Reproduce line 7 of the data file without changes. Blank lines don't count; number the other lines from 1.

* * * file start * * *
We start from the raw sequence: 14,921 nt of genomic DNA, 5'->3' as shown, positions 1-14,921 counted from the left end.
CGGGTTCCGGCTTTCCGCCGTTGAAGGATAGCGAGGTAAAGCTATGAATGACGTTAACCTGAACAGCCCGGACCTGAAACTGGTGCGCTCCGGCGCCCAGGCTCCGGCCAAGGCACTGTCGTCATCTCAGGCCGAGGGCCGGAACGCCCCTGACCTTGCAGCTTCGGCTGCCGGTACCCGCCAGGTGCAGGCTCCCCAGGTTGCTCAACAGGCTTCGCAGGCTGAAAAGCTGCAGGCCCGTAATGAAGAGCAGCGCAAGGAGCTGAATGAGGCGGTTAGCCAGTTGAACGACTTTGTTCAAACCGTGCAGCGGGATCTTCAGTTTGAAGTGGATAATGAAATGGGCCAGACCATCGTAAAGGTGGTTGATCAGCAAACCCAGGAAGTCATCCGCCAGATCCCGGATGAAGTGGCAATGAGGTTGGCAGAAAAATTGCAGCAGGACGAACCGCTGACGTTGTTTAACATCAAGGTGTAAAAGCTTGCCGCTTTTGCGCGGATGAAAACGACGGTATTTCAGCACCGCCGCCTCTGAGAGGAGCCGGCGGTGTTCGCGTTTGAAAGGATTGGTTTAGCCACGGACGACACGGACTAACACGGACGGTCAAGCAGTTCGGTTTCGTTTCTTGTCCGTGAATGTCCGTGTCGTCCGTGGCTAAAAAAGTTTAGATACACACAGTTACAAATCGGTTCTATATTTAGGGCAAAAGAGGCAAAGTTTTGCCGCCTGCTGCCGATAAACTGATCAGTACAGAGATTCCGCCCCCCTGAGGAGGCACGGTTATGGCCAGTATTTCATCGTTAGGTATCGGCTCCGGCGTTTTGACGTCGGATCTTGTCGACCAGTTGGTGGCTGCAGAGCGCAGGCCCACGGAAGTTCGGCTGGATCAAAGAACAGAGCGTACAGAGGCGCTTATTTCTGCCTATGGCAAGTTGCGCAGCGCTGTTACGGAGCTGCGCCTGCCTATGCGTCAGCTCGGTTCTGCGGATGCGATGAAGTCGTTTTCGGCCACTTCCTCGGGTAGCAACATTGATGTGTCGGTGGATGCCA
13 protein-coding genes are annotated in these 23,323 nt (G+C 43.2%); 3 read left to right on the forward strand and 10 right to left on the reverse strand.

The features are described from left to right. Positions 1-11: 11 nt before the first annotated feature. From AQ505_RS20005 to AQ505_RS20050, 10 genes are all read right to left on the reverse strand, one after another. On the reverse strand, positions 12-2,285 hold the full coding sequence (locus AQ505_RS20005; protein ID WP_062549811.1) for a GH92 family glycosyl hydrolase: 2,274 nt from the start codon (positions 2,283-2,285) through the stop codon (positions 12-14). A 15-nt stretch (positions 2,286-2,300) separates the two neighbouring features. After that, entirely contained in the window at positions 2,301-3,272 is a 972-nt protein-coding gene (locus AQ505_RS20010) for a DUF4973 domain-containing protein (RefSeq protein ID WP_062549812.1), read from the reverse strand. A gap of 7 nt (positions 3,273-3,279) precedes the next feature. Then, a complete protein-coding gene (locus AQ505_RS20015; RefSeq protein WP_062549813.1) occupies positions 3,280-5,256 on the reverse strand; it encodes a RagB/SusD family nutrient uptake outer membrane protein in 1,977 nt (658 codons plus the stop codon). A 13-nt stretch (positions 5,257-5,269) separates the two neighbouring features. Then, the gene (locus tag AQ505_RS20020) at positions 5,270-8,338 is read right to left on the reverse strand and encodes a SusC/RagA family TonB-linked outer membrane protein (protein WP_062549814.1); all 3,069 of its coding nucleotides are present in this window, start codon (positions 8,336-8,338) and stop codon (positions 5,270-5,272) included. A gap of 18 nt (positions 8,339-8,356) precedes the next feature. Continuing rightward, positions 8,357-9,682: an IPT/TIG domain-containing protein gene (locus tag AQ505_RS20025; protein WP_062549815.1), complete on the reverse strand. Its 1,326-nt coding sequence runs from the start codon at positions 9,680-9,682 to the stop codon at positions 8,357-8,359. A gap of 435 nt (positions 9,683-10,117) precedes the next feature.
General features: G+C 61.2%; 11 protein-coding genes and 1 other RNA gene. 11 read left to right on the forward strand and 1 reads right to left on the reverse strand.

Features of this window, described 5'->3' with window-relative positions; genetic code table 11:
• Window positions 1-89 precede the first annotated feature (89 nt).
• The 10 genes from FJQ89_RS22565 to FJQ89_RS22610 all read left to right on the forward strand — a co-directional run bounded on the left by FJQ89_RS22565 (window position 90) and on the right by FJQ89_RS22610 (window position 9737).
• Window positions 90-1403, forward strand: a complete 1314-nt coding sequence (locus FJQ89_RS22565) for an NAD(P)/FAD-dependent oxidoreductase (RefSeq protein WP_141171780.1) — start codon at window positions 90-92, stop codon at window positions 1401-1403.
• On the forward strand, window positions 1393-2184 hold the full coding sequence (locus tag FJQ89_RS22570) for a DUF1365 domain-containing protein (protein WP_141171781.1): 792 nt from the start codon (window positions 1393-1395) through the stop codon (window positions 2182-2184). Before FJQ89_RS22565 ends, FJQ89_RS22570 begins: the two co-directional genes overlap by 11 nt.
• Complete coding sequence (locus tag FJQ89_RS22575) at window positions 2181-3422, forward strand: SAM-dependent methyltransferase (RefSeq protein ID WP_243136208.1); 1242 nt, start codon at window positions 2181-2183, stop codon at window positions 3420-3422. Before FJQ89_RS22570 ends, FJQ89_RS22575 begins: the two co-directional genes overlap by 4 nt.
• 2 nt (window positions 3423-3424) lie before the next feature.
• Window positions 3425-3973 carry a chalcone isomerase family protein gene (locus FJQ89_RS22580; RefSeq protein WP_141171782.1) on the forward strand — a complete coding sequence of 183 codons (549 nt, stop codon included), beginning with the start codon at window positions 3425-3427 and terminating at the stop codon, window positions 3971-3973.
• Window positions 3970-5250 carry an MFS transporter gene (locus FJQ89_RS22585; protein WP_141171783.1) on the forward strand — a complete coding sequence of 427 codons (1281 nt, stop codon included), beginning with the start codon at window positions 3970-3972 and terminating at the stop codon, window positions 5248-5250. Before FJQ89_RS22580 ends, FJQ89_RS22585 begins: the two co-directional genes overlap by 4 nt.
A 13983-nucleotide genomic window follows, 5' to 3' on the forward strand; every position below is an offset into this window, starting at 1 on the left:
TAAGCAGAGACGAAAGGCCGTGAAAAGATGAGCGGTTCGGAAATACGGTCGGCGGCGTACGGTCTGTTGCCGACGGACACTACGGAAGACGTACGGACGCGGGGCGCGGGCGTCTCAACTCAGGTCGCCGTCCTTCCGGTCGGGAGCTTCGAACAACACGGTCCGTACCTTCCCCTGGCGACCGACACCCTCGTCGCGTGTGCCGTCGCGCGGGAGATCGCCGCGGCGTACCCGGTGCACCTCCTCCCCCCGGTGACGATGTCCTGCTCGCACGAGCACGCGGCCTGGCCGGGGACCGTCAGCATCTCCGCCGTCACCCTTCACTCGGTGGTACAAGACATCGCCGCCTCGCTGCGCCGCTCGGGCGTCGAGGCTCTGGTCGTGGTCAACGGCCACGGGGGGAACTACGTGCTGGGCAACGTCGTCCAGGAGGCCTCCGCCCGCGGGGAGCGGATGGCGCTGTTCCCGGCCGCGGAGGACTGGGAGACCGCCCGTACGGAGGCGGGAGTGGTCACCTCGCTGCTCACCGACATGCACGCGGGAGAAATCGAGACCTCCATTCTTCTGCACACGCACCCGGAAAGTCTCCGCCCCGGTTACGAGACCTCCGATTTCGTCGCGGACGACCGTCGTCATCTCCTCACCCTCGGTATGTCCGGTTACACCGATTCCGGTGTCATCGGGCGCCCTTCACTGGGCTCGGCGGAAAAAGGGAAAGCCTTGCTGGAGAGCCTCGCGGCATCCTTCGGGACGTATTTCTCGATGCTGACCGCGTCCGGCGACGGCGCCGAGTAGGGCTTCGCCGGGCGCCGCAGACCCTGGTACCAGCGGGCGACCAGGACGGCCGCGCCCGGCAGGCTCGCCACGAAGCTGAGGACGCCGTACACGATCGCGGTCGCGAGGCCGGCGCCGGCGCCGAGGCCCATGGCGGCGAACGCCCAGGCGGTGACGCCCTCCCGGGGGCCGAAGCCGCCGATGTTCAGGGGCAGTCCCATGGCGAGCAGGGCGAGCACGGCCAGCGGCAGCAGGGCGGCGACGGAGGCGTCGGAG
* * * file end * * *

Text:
• Window positions 1-89 precede the first annotated feature (89 nt).